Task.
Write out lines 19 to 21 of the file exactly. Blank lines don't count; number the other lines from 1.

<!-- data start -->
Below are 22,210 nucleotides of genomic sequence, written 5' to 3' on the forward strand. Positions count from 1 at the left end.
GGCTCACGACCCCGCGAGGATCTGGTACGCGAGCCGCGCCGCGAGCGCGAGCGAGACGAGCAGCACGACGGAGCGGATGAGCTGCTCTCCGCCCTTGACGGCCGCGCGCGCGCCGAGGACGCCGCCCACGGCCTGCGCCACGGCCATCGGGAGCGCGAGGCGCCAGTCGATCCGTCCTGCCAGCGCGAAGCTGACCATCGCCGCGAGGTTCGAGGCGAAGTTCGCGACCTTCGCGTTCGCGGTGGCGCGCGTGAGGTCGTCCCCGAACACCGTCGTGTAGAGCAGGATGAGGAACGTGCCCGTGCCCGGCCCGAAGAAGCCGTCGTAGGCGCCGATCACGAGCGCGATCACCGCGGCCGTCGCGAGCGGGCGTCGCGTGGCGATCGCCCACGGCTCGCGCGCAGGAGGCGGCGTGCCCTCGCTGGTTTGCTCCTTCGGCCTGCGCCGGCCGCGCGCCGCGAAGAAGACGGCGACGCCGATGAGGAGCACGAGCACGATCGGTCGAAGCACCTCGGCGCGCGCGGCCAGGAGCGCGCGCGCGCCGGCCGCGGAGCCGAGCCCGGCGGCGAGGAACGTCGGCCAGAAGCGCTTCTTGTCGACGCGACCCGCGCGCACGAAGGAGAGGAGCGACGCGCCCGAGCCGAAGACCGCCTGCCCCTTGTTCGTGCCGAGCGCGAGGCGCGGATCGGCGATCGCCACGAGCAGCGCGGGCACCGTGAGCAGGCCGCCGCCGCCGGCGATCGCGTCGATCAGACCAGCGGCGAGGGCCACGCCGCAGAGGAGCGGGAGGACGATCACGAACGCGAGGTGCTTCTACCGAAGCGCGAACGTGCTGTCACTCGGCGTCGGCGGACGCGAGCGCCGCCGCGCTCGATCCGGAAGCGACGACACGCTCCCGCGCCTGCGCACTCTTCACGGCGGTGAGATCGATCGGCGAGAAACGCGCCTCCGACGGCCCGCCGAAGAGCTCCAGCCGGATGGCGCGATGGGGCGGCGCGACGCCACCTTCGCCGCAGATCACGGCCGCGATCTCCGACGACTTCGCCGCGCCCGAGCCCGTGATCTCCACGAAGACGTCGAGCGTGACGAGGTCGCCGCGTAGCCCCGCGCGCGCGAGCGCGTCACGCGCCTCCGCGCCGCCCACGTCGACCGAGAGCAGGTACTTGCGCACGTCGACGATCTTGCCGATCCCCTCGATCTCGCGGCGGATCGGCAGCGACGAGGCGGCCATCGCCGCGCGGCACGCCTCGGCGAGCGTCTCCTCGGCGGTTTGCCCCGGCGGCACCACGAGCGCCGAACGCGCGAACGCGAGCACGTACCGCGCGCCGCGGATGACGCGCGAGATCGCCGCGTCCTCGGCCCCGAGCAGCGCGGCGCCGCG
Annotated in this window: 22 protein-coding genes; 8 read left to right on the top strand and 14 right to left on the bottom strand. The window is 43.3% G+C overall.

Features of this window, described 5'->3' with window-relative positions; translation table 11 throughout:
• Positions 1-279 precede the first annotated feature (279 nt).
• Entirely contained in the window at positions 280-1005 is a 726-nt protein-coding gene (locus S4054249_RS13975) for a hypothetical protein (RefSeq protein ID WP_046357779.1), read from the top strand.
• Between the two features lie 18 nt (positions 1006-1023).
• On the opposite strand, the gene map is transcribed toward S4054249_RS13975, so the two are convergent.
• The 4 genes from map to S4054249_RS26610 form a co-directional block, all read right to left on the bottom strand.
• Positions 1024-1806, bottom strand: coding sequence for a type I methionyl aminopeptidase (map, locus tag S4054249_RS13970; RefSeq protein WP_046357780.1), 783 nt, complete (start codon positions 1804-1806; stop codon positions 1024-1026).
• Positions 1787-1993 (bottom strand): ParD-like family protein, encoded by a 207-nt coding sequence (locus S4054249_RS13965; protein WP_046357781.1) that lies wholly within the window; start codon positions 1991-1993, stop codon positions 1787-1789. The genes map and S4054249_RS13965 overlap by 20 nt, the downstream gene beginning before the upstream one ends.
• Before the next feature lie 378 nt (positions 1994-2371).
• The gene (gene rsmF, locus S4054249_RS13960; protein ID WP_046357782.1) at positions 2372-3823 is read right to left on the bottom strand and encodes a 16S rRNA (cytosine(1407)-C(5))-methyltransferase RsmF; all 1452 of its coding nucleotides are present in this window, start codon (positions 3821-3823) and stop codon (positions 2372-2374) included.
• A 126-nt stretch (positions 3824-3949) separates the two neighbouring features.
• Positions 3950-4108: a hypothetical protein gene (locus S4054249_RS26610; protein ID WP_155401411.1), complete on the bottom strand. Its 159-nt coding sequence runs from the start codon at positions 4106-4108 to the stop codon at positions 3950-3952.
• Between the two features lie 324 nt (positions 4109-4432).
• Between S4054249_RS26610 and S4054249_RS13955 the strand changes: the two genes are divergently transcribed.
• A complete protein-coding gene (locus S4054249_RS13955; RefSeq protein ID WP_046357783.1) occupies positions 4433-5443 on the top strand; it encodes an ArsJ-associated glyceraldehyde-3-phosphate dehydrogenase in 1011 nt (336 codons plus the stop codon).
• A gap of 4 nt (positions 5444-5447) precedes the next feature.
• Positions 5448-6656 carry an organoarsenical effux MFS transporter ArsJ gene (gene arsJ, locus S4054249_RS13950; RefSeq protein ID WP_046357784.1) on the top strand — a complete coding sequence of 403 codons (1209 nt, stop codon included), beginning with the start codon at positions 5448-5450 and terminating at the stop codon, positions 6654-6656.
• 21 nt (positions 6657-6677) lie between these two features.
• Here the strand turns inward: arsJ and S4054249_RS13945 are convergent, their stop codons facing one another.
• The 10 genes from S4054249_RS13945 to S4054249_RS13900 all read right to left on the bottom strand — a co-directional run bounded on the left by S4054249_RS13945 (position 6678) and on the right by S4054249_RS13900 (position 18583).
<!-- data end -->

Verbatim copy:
• A gap of 4 nt (positions 5444-5447) precedes the next feature.
• Positions 5448-6656 carry an organoarsenical effux MFS transporter ArsJ gene (gene arsJ, locus S4054249_RS13950; RefSeq protein ID WP_046357784.1) on the top strand — a complete coding sequence of 403 codons (1209 nt, stop codon included), beginning with the start codon at positions 5448-5450 and terminating at the stop codon, positions 6654-6656.
• 21 nt (positions 6657-6677) lie between these two features.